In 2006, Logan and the BI initiated a partnership with OIT, who understood the gravity of the problem. “Scientists shouldn't have to waste their time looking for files or figuring out how best to share them,” said Millington. “We wanted to make it easy for scientists to do the things that only they can do.” The BI and OIT developed a customized solution based on Open Text (formerly Vignette) Collaboration software, and appropriately named it Unite. After a joint investment of four years and over $500,000, Unite is poised to take on new users.
A model to emulate
Unite made its online debut in July, 2007. Initially, OIT and the BI recruited only a few dozen people to test the new system. As word of the system's versatility spread, requests for new accounts came streaming in. Within two years, the number of users shot up to over 2,000, the maximum allowed by the initial contract with the software developer. Early adopters hailed from across campus from the Brain Institute research community to the U's Office of Diversity. Tellingly, OIT itself, which arguably has superior knowledge of the latest software technologies, employs the system to manage routine administration and important projects alike. “The collaboration portal proved to be an invaluable tool as we recently worked through one of our highest priority projects, our new data center,” said Earl Lewis, senior project manager, OIT.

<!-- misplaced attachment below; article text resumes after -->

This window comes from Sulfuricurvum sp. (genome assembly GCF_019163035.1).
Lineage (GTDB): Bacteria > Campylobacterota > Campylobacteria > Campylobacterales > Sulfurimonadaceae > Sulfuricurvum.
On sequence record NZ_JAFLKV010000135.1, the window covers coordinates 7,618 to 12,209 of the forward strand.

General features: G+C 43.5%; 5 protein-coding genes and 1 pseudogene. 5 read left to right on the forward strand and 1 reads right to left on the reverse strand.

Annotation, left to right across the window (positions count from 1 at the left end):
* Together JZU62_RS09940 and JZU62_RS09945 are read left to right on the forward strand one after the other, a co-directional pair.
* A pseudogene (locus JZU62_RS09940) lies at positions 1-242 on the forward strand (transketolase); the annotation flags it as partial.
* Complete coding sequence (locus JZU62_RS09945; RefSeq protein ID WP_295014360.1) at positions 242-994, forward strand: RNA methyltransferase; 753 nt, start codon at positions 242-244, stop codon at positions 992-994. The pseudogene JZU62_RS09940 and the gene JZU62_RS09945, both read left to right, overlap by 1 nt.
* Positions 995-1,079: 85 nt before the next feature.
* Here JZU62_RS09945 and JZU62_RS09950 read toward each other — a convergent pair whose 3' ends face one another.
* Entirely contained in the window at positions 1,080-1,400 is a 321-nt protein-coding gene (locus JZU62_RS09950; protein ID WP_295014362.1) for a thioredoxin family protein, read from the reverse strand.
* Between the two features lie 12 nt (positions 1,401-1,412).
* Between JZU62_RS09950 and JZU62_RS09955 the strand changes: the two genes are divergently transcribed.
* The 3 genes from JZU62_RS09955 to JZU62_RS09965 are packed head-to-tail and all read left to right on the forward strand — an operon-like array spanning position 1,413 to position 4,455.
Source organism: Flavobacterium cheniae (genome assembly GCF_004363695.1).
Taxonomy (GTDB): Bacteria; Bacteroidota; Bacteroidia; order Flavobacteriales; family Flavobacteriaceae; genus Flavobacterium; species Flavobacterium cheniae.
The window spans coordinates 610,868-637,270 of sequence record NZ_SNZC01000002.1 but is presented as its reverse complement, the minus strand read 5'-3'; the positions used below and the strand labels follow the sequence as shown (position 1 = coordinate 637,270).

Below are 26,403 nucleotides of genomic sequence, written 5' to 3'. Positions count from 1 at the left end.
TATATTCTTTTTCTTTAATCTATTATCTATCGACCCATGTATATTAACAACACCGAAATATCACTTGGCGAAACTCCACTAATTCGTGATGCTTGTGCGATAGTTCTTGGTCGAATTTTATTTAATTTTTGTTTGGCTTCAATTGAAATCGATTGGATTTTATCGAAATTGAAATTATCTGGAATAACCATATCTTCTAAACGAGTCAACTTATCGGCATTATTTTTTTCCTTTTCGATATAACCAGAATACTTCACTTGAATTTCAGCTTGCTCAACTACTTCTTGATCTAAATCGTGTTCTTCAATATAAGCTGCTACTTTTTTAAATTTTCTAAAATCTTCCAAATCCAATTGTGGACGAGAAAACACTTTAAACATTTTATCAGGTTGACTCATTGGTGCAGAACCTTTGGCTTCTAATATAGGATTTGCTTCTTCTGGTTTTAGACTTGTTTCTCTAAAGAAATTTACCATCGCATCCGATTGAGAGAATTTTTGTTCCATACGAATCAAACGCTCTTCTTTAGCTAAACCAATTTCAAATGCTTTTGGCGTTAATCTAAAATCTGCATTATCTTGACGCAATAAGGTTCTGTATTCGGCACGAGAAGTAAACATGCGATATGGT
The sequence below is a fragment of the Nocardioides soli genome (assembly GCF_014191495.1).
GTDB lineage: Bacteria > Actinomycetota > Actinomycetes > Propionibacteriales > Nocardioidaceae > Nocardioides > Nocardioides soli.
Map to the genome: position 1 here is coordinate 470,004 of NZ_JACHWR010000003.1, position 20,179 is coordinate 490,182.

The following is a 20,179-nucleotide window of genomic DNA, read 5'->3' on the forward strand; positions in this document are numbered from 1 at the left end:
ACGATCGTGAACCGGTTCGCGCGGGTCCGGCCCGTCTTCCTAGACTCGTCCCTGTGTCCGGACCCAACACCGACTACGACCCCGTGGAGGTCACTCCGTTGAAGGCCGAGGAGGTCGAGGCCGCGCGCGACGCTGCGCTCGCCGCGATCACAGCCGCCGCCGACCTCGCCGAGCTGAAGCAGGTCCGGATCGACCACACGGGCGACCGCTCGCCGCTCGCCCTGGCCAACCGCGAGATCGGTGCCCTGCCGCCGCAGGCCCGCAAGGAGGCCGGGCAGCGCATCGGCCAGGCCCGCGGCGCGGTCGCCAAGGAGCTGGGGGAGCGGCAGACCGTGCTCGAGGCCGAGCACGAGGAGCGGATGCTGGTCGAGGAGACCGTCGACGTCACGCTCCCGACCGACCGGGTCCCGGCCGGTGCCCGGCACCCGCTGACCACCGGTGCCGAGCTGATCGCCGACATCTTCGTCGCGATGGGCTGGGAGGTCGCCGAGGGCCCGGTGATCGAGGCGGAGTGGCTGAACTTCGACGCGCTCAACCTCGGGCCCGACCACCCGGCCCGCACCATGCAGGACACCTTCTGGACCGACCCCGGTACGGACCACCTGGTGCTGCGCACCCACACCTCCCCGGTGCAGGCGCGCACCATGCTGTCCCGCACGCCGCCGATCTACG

Unite shines as an example of how collaboration software can be used safely and effectively in a university setting. Acknowledging their pioneering work, Vignette invited Logan and Millington to present at their annual user meeting in 2008. Since then, other universities have contacted OIT to inquire about the software. “It's a testament to Paula's skill of being able to look ahead to the needs of students, faculty, and staff five years from now,” said Logan.
Providing the competitive edge
This past August, the U's Office for the Vice President of Research gave Unite its vote of confidence. They pledged $100,000 and additional funds for the next four years to support upgrades and a much-needed licensing expansion to accommodate up to 10,000 users. “There's increasing emphasis by research funding agencies on collaborative, multi-disciplinary projects,” said Thomas Parks, Ph.D., vice president for research. “Our university can be more competitive by establishing better coordination among existing laboratories.”
“With institutional knowledge at their fingertips, could scientists write more grants? Would they be of higher quality? Could they write them in a shorter time frame?” postulated Millington. If true, a modest 1% increase in grants awarded to U researchers could translate to an additional $12 million coming into the university annually, based on FY 2008 figures. What's more, the relative ease of preparing multi-investigator grants using Unite could also raise the number of submitted center-type proposals, which often come with larger awards.
If White and Wilcox's success is any indication, Unite will pay off big.